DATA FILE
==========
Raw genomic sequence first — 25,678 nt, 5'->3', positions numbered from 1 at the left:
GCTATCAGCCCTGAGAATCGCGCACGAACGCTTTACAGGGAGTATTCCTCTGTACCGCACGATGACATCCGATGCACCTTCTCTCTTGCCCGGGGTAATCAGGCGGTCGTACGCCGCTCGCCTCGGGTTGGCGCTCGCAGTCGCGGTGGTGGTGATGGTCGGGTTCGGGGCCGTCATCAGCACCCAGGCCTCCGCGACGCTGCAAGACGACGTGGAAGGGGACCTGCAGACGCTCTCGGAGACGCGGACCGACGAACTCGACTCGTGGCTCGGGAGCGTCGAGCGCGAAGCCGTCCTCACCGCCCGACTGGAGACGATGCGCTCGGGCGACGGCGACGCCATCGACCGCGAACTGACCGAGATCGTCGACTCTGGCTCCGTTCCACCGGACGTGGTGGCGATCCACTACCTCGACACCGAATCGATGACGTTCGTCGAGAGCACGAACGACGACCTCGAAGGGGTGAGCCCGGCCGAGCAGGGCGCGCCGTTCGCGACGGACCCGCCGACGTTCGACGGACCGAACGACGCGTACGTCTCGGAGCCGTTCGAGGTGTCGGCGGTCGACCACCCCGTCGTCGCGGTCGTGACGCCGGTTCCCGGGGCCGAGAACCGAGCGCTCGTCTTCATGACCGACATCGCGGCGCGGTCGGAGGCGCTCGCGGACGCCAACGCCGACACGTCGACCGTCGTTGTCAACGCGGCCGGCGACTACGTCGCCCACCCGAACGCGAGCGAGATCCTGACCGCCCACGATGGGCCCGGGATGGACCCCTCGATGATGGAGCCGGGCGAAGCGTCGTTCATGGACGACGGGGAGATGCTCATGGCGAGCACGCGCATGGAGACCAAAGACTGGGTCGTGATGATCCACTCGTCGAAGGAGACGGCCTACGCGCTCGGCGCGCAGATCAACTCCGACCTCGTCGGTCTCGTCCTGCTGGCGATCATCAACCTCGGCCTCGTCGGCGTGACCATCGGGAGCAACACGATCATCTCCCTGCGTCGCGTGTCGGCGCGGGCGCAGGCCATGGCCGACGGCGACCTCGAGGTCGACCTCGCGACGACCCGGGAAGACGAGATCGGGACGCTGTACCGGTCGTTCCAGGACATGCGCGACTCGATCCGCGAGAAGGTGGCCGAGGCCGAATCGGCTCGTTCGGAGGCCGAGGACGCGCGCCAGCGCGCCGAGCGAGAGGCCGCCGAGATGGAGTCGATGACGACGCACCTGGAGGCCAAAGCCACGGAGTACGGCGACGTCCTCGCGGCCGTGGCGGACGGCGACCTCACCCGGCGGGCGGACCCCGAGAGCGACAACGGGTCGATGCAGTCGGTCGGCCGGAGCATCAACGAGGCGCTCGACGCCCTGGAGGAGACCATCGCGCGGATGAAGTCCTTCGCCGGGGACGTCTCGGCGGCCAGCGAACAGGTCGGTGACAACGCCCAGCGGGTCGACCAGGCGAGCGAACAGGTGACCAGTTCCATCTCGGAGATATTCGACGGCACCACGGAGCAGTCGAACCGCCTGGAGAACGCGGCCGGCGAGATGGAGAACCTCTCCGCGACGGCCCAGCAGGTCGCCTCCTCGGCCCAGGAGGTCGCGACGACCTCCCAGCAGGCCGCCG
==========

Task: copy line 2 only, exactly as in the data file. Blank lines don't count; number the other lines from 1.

GCTATCAGCCCTGAGAATCGCGCACGAACGCTTTACAGGGAGTATTCCTCTGTACCGCACGATGACATCCGATGCACCTTCTCTCTTGCCCGGGGTAATCAGGCGGTCGTACGCCGCTCGCCTCGGGTTGGCGCTCGCAGTCGCGGTGGTGGTGATGGTCGGGTTCGGGGCCGTCATCAGCACCCAGGCCTCCGCGACGCTGCAAGACGACGTGGAAGGGGACCTGCAGACGCTCTCGGAGACGCGGACCGACGAACTCGACTCGTGGCTCGGGAGCGTCGAGCGCGAAGCCGTCCTCACCGCCCGACTGGAGACGATGCGCTCGGGCGACGGCGACGCCATCGACCGCGAACTGACCGAGATCGTCGACTCTGGCTCCGTTCCACCGGACGTGGTGGCGATCCACTACCTCGACACCGAATCGATGACGTTCGTCGAGAGCACGAACGACGACCTCGAAGGGGTGAGCCCGGCCGAGCAGGGCGCGCCGTTCGCGACGGACCCGCCGACGTTCGACGGACCGAACGACGCGTACGTCTCGGAGCCGTTCGAGGTGTCGGCGGTCGACCACCCCGTCGTCGCGGTCGTGACGCCGGTTCCCGGGGCCGAGAACCGAGCGCTCGTCTTCATGACCGACATCGCGGCGCGGTCGGAGGCGCTCGCGGACGCCAACGCCGACACGTCGACCGTCGTTGTCAACGCGGCCGGCGACTACGTCGCCCACCCGAACGCGAGCGAGATCCTGACCGCCCACGATGGGCCCGGGATGGACCCCTCGATGATGGAGCCGGGCGAAGCGTCGTTCATGGACGACGGGGAGATGCTCATGGCGAGCACGCGCATGGAGACCAAAGACTGGGTCGTGATGATCCACTCGTCGAAGGAGACGGCCTACGCGCTCGGCGCGCAGATCAACTCCGACCTCGTCGGTCTCGTCCTGCTGGCGATCATCAACCTCGGCCTCGTCGGCGTGACCATCGGGAGCAACACGATCATCTCCCTGCGTCGCGTGTCGGCGCGGGCGCAGGCCATGGCCGACGGCGACCTCGAGGTCGACCTCGCGACGACCCGGGAAGACGAGATCGGGACGCTGTACCGGTCGTTCCAGGACATGCGCGACTCGATCCGCGAGAAGGTGGCCGAGGCCGAATCGGCTCGTTCGGAGGCCGAGGACGCGCGCCAGCGCGCCGAGCGAGAGGCCGCCGAGATGGAGTCGATGACGACGCACCTGGAGGCCAAAGCCACGGAGTACGGCGACGTCCTCGCGGCCGTGGCGGACGGCGACCTCACCCGGCGGGCGGACCCCGAGAGCGACAACGGGTCGATGCAGTCGGTCGGCCGGAGCATCAACGAGGCGCTCGACGCCCTGGAGGAGACCATCGCGCGGATGAAGTCCTTCGCCGGGGACGTCTCGGCGGCCAGCGAACAGGTCGGTGACAACGCCCAGCGGGTCGACCAGGCGAGCGAACAGGTGACCAGTTCCATCTCGGAGATATTCGACGGCACCACGGAGCAGTCGAACCGCCTGGAGAACGCGGCCGGCGAGATGGAGAACCTCTCCGCGACGGCCCAGCAGGTCGCCTCCTCGGCCCAGGAGGTCGCGACGACCTCCCAGCAGGCCGCCG